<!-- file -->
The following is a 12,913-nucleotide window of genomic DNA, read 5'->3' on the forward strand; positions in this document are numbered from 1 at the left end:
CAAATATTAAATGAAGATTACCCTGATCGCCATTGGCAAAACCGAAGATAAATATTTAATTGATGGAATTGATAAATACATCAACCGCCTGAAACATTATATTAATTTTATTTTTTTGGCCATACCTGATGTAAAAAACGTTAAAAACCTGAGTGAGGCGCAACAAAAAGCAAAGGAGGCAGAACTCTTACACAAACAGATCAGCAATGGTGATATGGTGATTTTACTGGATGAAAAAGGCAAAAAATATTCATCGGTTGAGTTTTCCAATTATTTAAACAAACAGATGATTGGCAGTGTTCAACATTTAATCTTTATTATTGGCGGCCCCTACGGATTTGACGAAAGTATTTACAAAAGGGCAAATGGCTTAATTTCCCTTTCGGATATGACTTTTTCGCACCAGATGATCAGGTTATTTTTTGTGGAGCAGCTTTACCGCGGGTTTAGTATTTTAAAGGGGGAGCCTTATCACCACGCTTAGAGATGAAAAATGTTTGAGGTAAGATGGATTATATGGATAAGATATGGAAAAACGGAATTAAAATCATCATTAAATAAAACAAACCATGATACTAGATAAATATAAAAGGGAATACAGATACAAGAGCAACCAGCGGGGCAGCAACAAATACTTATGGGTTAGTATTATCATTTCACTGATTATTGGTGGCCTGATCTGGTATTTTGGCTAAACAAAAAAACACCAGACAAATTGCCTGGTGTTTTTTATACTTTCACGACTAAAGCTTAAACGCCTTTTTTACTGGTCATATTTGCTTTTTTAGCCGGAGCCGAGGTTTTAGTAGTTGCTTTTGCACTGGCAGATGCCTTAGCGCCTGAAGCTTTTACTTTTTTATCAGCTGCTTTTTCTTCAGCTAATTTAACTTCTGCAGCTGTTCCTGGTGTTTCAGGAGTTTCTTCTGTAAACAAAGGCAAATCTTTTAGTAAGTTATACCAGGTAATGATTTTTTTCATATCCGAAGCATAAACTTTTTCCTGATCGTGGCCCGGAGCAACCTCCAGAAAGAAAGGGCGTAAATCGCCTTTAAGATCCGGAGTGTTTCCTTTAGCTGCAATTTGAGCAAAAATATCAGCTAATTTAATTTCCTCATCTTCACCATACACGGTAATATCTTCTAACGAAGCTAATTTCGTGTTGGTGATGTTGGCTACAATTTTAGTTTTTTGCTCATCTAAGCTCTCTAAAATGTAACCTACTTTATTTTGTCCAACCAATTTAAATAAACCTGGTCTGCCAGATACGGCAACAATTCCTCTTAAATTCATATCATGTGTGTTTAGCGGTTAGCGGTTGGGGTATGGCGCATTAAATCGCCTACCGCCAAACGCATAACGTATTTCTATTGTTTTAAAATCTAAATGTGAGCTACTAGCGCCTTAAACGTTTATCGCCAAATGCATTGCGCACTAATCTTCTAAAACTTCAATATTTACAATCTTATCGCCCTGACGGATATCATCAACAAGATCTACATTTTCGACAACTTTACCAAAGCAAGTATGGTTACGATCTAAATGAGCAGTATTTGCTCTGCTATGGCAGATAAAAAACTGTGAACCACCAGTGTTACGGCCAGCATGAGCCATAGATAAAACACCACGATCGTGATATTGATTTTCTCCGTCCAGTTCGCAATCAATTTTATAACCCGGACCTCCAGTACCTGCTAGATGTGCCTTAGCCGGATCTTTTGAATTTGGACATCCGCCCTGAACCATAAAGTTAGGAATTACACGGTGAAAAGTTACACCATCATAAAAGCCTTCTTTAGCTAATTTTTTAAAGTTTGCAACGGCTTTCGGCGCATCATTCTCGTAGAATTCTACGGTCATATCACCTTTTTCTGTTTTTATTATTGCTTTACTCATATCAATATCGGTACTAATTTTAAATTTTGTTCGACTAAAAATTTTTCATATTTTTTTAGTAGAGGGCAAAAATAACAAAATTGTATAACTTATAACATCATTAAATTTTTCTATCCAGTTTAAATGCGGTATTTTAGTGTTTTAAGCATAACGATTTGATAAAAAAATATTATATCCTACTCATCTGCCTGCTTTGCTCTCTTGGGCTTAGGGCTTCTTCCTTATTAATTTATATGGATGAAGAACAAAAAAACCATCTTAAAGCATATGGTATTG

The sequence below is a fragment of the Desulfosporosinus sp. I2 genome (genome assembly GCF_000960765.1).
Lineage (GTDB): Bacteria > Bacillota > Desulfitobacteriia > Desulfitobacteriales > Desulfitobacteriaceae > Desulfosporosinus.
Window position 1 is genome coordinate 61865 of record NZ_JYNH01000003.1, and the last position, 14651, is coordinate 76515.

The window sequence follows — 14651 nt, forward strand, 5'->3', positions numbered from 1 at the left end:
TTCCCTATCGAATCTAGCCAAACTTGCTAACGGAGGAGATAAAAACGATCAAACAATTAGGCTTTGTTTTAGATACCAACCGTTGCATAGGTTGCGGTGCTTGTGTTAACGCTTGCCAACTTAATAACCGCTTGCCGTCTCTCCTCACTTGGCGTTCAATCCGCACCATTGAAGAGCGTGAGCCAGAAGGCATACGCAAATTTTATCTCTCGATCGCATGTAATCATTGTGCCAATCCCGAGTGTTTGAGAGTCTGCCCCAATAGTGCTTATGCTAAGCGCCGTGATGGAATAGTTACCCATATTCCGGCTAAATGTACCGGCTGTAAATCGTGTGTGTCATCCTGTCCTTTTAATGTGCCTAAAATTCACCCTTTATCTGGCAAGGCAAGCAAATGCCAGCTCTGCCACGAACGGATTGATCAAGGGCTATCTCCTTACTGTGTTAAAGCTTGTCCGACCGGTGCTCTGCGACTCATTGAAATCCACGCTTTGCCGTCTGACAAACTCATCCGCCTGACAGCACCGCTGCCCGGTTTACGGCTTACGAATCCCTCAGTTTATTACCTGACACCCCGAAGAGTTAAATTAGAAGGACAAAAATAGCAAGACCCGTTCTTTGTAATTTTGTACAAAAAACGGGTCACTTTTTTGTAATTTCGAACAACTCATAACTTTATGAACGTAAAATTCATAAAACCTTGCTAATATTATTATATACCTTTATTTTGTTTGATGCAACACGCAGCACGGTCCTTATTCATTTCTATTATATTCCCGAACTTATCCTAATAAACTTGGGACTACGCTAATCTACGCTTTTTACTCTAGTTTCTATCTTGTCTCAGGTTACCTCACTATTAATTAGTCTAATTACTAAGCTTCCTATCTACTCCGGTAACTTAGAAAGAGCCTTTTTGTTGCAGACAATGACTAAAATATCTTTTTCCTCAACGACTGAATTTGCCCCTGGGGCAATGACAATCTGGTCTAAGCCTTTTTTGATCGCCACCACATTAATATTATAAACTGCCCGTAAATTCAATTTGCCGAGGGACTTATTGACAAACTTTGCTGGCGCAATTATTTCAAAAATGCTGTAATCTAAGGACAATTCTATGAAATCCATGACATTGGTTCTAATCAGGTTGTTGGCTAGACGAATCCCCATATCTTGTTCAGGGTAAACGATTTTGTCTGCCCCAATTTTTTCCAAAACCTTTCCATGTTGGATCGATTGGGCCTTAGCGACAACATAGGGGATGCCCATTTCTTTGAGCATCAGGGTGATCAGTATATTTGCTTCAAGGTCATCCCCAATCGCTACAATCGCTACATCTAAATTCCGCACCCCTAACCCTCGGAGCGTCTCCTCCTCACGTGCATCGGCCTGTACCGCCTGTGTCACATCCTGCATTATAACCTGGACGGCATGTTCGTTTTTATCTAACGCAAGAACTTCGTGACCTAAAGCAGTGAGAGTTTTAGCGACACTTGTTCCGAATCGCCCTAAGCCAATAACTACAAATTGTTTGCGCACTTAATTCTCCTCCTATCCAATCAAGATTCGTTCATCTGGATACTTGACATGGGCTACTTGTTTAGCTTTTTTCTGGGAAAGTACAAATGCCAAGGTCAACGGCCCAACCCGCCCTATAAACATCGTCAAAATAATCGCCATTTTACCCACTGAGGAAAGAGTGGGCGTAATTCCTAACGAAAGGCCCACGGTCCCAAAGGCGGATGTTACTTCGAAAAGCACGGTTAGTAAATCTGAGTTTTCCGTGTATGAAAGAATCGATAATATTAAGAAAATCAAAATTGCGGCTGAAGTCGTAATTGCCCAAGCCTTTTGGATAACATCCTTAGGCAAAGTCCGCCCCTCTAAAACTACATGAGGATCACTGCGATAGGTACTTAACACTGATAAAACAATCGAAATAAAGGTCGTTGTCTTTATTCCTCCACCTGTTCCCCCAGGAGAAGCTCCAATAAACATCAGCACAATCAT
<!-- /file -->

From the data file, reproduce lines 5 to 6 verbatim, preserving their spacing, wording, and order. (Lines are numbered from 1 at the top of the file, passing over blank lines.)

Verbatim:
Window position 1 is genome coordinate 61865 of record NZ_JYNH01000003.1, and the last position, 14651, is coordinate 76515.

The window sequence follows — 14651 nt, forward strand, 5'->3', positions numbered from 1 at the left end: